The Protestant Reformation happened over 500 years ago, so why should we still care about it? It was just a whole bunch of religious white men arguing with each other, right?
Well to some extent, yes. But the Reformation changed the entire world, especially in regards to music. The Reformation and music are tied so closely together that maps like the one below are discussed in Burkholder’s A History of Western Music.
Religious Divisions in Europe around 1560 doesn’t seem very out of the ordinary at first glance. However, the more you look at it, the more questions come up. How did the cartographer get all of this information? Nothing is cited. The map also doesn’t define its key, so we have no idea how they defined each religion. The lines themselves seem pretty arbitrary, and just the act of drawing these lines essentializes the religious practices of enormous sums of people across Europe.
That’s the second thing about this map. The title doesn’t specify the religious lines they are drawing are Christian. The map gives off the idea that there were no people in Europe of a non-Christian religion (unless you count the bottom left corner, were the author sprawled the word “Muslims” across the Aegean Sea, hoping that would somehow account for the entire religious tradition that would have existed for at least 900 years up to this point).
Reverting back to my point, to say I have a few problems with this map is an understatement. In attempting to remake this map (which you can read more about here), I gathered information about composers and compositions in the area. Unfortunately, as much as I really hated the original map, in order to remake it in a way I knew I could do, I had to go on the assumption that the data already laid out was correct and credible. I planned on overlaying the new data I found on top of the old map in the hopes of showing how Catholic music differed from Protestant music. Due to issues I came across that I explicitly lay out in my previous post, the map didn’t really turn out the way I had hoped, but it was better than nothing. At least it showed more than the original map had:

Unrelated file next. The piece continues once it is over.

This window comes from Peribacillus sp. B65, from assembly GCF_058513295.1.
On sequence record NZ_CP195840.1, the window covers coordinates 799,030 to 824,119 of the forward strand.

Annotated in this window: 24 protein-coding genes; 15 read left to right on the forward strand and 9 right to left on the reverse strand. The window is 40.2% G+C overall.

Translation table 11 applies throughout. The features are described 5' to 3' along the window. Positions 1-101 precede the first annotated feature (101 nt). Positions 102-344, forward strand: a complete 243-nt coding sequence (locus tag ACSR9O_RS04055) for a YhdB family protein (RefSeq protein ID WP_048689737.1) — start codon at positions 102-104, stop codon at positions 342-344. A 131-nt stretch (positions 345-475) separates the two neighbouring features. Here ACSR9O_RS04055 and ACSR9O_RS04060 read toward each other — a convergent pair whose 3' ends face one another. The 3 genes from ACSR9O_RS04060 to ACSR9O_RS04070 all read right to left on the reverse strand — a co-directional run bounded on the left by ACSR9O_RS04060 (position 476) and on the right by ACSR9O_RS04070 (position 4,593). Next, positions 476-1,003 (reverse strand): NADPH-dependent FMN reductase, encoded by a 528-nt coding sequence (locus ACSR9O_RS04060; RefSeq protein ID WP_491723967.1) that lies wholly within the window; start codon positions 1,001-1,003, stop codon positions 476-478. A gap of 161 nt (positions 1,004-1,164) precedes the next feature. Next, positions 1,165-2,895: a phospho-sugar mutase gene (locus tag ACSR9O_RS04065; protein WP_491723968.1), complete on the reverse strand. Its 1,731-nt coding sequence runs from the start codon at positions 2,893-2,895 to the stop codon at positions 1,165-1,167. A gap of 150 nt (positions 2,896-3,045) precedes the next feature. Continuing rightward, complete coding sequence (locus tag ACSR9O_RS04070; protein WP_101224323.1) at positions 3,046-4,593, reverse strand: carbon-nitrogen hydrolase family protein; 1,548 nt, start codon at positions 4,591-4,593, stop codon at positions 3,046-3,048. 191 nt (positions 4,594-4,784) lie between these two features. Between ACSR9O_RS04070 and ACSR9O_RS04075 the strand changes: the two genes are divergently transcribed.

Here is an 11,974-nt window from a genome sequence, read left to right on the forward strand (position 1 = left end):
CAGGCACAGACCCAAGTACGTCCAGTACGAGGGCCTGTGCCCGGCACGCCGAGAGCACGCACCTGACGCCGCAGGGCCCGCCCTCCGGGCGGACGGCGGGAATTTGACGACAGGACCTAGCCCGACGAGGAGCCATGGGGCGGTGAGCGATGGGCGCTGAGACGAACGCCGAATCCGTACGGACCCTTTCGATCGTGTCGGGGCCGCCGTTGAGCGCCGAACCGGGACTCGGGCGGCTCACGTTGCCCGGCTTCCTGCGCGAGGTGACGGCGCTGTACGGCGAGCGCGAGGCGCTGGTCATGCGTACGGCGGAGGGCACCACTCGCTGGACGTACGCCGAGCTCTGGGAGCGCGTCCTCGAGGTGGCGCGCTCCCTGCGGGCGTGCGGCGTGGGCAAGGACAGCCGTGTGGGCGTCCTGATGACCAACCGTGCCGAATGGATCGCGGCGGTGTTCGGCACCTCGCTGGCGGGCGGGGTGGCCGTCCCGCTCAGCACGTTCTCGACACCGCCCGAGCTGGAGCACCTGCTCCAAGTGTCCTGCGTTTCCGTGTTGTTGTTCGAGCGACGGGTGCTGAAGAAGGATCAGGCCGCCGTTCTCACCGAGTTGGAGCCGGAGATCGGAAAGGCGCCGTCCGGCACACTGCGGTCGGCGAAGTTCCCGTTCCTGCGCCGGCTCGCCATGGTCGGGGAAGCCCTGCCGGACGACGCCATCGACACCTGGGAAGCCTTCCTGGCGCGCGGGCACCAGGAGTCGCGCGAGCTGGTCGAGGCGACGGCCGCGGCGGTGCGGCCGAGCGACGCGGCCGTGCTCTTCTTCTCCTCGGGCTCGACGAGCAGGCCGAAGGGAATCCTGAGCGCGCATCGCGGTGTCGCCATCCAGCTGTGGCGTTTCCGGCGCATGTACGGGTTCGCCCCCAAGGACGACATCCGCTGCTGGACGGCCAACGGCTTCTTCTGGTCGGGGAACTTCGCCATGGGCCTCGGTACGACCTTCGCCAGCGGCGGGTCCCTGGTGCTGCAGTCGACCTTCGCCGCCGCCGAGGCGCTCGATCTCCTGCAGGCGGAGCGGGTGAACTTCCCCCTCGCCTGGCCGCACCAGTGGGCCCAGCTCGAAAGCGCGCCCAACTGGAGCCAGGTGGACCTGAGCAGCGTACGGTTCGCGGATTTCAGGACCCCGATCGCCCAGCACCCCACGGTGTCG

The map here shows the composers, their respective compositions, where they were (probably) composed, and, for most of them, a recording of the piece. When Isaiah, my partner, and I came back together to look through our data and compile it, we found a serious issue. Our data wasn’t compatible. While I was finding specific pieces, he was looking for publishers. Theoretically, I might have been able to find where my pieces were published and Isaiah could’ve found pieces that his publishers published, but we simply didn’t have enough time to do that kind of extensive research. Eventually, we decided to just overlay our information on top of each other and add a third layer: the original map’s religious divisions. As you can see, we did our best color coding and replicating these lines. Since the lines in the original map were pretty arbitrary anyway, it didn’t bother us too much to just copy them to our map the best we could:
Our third and final map was made via ArcGIS Online, which allowed us to show Isaiah’s information as a heat map and my information as individual points. We decided to do it that way so one could see the relation between the publishers and the composers with a little bit more ease. It gave the separate data sets a more distinct look, and I think it overall just made the data more discernible (and more fun to look at–heat maps are cool!).
This map has so much potential, so of course it is worth recreating. In order to go any further with it, the first step would be to validate and find a way to better represent the religious tendencies of 16th century Europe. Then, you could combine mine and Isaiah’s research in order to find more publishers, more composers, and more works. With a larger data set, you might be able to learn more about the differences between Catholic and Protestant music and learn how the Protestant liturgy developed.